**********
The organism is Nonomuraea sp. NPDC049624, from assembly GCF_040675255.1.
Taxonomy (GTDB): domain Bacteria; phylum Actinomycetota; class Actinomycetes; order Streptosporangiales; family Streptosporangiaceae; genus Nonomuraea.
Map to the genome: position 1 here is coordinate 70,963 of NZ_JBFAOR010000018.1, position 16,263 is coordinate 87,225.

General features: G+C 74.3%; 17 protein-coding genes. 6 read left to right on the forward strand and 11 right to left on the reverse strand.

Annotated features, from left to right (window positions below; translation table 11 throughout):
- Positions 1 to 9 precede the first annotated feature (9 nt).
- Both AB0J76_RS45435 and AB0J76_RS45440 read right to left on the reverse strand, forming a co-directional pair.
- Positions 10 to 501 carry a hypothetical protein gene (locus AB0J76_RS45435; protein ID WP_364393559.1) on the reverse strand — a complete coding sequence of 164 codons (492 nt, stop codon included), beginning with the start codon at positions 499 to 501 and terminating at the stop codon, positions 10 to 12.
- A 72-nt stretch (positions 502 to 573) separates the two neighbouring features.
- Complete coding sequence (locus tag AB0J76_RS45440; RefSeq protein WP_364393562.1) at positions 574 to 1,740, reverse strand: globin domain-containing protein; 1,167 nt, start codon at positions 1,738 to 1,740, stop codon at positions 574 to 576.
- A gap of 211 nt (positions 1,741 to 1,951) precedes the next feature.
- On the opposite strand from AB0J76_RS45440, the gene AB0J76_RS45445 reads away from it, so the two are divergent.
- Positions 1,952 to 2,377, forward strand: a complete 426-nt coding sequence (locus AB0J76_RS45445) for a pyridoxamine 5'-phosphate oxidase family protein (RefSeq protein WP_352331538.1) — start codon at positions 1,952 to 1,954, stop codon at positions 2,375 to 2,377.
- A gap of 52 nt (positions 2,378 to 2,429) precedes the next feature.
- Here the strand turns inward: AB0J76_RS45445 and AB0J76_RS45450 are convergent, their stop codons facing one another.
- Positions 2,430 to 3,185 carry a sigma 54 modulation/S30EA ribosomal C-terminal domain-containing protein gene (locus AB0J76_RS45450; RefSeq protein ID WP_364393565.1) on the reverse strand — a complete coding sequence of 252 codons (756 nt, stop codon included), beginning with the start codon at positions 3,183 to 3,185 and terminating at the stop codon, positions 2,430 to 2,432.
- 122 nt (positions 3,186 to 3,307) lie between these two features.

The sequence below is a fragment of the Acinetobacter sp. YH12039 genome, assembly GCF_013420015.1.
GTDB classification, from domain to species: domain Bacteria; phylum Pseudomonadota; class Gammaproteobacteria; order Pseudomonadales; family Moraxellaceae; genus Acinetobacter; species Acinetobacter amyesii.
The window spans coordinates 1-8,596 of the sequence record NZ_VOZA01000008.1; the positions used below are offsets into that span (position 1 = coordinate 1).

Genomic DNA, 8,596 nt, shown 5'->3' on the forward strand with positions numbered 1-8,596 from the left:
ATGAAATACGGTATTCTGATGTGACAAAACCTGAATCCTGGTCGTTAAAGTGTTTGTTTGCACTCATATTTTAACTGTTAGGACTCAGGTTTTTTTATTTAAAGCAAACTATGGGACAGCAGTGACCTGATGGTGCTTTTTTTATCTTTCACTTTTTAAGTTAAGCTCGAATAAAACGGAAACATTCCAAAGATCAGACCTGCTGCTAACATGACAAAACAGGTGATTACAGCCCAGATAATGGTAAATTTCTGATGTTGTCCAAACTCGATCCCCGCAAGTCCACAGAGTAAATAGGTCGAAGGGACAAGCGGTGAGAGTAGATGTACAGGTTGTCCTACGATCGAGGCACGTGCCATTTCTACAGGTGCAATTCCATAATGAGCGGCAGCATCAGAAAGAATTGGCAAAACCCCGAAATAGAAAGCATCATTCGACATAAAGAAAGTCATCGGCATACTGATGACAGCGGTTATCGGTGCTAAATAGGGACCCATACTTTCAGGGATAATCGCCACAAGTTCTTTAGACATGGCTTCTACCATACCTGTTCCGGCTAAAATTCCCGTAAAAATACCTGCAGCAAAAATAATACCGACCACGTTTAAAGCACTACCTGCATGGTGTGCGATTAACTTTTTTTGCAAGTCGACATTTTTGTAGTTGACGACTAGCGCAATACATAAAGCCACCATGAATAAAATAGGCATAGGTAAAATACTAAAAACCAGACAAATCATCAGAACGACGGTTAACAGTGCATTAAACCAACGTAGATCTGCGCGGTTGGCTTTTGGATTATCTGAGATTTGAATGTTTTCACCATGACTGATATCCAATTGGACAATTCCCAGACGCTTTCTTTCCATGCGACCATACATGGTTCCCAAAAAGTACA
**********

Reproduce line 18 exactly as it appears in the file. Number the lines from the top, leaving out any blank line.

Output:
The sequence below is a fragment of the Acinetobacter sp. YH12039 genome, assembly GCF_013420015.1.